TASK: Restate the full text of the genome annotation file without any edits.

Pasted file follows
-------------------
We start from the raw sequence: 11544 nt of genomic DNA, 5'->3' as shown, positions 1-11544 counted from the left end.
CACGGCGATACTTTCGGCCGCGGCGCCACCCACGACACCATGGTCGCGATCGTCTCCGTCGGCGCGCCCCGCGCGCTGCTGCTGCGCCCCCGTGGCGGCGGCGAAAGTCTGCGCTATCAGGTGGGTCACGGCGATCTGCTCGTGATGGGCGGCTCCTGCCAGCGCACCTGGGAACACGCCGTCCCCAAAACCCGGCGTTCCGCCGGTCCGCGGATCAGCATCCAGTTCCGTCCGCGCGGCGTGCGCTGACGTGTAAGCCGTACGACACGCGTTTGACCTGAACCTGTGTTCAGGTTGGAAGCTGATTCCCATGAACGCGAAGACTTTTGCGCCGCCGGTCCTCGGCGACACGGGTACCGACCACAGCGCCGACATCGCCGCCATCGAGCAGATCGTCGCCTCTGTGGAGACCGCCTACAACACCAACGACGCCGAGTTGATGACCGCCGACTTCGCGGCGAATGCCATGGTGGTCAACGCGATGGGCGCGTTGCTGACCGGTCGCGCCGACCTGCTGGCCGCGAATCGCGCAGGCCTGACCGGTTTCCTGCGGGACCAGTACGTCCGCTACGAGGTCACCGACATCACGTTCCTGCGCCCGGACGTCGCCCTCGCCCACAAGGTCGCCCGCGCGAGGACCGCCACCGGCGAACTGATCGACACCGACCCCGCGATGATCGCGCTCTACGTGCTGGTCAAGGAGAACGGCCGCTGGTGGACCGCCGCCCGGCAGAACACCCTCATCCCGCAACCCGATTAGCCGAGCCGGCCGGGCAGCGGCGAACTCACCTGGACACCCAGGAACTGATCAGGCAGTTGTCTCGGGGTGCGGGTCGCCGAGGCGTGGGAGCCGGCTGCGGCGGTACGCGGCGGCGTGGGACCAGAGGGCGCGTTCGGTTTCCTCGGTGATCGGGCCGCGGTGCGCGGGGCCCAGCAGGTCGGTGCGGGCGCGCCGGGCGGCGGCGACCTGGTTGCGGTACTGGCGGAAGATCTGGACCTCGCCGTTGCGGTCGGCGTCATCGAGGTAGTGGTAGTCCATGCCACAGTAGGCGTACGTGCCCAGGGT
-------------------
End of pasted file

We start from the raw sequence: 11544 nt of genomic DNA, 5'->3' as shown, positions 1-11544 counted from the left end.
CACGGCGATACTTTCGGCCGCGGCGCCACCCACGACACCATGGTCGCGATCGTCTCCGTCGGCGCGCCCCGCGCGCTGCTGCTGCGCCCCCGTGGCGGCGGCGAAAGTCTGCGCTATCAGGTGGGTCACGGCGATCTGCTCGTGATGGGCGGCTCCTGCCAGCGCACCTGGGAACACGCCGTCCCCAAAACCCGGCGTTCCGCCGGTCCGCGGATCAGCATCCAGTTCCGTCCGCGCGGCGTGCGCTGACGTGTAAGCCGTACGACACGCGTTTGACCTGAACCTGTGTTCAGGTTGGAAGCTGATTCCCATGAACGCGAAGACTTTTGCGCCGCCGGTCCTCGGCGACACGGGTACCGACCACAGCGCCGACATCGCCGCCATCGAGCAGATCGTCGCCTCTGTGGAGACCGCCTACAACACCAACGACGCCGAGTTGATGACCGCCGACTTCGCGGCGAATGCCATGGTGGTCAACGCGATGGGCGCGTTGCTGACCGGTCGCGCCGACCTGCTGGCCGCGAATCGCGCAGGCCTGACCGGTTTCCTGCGGGACCAGTACGTCCGCTACGAGGTCACCGACATCACGTTCCTGCGCCCGGACGTCGCCCTCGCCCACAAGGTCGCCCGCGCGAGGACCGCCACCGGCGAACTGATCGACACCGACCCCGCGATGATCGCGCTCTACGTGCTGGTCAAGGAGAACGGCCGCTGGTGGACCGCCGCCCGGCAGAACACCCTCATCCCGCAACCCGATTAGCCGAGCCGGCCGGGCAGCGGCGAACTCACCTGGACACCCAGGAACTGATCAGGCAGTTGTCTCGGGGTGCGGGTCGCCGAGGCGTGGGAGCCGGCTGCGGCGGTACGCGGCGGCGTGGGACCAGAGGGCGCGTTCGGTTTCCTCGGTGATCGGGCCGCGGTGCGCGGGGCCCAGCAGGTCGGTGCGGGCGCGCCGGGCGGCGGCGACCTGGTTGCGGTACTGGCGGAAGATCTGGACCTCGCCGTTGCGGTCGGCGTCATCGAGGTAGTGGTAGTCCATGCCACAGTAGGCGTACGTGCCCAGGGT